>> This is different. You should definitely be meeting your partners, finding out what's important to them, what you should be doing, what they're working on. And you should be looking at processes. If you have a process in your team where it takes three engineers to sign off on every pull request, is that a good process?

I don't know, maybe. But you should be looking at all the processes that your team has and saying, okay, why do we do this thing? Be curious about it. Don't try to change it, but look critically at it. And what can you do to make these processes better?

And chances are, if you became a new manager, oftentimes they do that when the team's about to grow, which you might have to hire soon. Congratulations, you're a new manager. You gotta hire, which is one of the most important and difficult things you're gonna do, which is why we're gonna cover it in Engineering Management 102 tomorrow, a big section on hiring.

But oftentimes, you have to hire immediately, and it's very scary, especially as a new manager. [LAUGH] You're responsible for setting competition, finding the right personality. But of all these, the most important thing you can do is just listen, and write down what's going on, and then share that with the team later.

Here's what I observed, here's what's going well, here's things I can do better. And listen to your team, listen to your manager. They all wanna help you, they're all telling you something. And the most important thing you can do is try to listen and take that away. So I have an exercise here on understanding your new position.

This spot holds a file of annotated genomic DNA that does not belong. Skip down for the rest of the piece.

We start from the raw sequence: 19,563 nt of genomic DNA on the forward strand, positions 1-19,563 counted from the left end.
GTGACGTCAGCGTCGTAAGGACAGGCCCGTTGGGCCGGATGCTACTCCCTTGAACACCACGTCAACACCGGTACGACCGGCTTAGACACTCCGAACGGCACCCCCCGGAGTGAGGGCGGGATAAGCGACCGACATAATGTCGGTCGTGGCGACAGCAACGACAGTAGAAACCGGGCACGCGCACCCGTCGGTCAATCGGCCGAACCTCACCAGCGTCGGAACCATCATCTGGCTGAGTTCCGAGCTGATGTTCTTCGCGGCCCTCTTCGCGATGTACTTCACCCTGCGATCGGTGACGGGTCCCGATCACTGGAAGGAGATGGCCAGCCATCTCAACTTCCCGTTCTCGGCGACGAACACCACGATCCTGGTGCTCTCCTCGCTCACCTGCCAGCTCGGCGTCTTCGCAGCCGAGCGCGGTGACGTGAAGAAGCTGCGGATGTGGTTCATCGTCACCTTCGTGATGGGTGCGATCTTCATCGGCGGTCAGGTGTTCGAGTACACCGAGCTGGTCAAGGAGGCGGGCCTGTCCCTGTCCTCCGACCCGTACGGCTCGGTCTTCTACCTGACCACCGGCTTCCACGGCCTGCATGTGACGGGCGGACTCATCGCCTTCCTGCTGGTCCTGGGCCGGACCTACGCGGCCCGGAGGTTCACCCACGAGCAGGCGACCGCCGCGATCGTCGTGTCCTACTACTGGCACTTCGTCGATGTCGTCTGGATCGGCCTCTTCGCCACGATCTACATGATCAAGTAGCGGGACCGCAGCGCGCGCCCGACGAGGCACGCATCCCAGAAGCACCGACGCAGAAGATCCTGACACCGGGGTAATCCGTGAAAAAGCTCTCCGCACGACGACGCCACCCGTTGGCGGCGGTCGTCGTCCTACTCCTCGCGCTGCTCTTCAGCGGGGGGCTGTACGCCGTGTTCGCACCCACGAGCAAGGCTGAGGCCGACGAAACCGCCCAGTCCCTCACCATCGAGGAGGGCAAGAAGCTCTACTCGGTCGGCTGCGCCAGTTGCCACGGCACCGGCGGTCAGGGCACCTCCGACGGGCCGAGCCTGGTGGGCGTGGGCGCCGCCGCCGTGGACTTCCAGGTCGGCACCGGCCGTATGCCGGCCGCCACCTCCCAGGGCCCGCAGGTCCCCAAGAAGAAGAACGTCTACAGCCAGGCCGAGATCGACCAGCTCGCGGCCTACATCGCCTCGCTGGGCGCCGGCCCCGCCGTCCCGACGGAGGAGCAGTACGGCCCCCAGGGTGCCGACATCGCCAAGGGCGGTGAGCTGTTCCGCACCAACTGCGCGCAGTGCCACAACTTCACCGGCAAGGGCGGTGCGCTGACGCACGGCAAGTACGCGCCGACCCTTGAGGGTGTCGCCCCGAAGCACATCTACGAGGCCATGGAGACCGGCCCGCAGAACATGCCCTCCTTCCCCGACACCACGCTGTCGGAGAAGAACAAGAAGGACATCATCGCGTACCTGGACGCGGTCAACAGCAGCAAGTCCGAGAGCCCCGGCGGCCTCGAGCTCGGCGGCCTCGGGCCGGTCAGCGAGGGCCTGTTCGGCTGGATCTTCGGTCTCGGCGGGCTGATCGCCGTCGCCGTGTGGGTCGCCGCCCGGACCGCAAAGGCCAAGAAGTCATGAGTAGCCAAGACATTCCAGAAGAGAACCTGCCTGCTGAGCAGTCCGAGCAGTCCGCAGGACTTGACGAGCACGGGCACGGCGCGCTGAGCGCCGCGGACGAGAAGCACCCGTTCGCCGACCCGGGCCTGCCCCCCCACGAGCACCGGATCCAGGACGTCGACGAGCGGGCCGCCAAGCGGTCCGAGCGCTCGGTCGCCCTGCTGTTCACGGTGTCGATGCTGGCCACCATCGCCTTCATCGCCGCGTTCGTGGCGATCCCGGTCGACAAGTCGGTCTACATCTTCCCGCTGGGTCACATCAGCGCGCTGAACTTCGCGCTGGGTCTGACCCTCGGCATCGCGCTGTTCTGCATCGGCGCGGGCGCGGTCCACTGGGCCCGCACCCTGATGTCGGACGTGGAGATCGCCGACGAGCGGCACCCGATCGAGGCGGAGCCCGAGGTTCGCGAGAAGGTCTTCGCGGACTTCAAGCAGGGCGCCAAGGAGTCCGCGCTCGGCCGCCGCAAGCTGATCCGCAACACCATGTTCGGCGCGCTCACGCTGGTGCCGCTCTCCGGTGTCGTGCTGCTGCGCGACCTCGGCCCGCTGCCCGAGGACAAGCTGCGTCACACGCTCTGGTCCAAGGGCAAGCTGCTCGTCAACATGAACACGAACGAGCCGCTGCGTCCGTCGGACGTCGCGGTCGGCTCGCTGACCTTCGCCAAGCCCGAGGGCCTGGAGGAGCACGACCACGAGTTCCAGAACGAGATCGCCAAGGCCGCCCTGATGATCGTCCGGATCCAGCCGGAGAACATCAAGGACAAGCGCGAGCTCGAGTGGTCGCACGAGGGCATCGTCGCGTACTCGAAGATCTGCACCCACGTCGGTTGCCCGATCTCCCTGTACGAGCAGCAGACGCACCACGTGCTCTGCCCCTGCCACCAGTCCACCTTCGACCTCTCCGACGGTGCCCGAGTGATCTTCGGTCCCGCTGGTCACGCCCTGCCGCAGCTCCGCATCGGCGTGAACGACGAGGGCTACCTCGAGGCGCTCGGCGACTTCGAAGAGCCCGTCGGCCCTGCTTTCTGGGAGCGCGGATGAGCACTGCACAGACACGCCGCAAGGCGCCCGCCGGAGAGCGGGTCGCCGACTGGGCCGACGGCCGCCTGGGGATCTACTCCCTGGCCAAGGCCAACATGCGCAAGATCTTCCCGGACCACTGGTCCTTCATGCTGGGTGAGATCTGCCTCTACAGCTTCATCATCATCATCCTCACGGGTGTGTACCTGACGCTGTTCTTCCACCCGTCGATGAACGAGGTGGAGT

I'll cover it, we don't have to do it right now. But it's just you're a new manager, what do you focus on now? And this is just to get you in the mind of business. And we talked about this earlier, you should understand now what your company does.

If you didn't before, you should do that now. How does your company make money? What is important to them? You should know that now. What role does your team have in relationship to the business? The most important question you really need an answer to. Cuz if you don't have an answer to that, you can't set long-term strategy, you can't set the vision of the team, because you don't know what you're supposed to be doing.

What role do you have in relationship to the business? We talked about the roles of engineering managers, it's gonna be different depending on where you sit. You should understand what you should be doing. Who are the users? Like I said, I run a platform team, so my users are other engineers at the company.

Your users might be real users using your products. They might be other engineers. They might be other teams. They might be other engineers in different companies. But you should know who the users are at a high level of your team. And who are your partners? Who are the people you count on, you use their software, or you work together and ship things?

So in your first 30 days, probably, hopefully before you take on the role, you should have answered these questions. You have to, otherwise you probably won't be very effective as a leader. So if you get to this stage, come back to this worksheet, fill it out, hopefully, it'll provide some insights for you.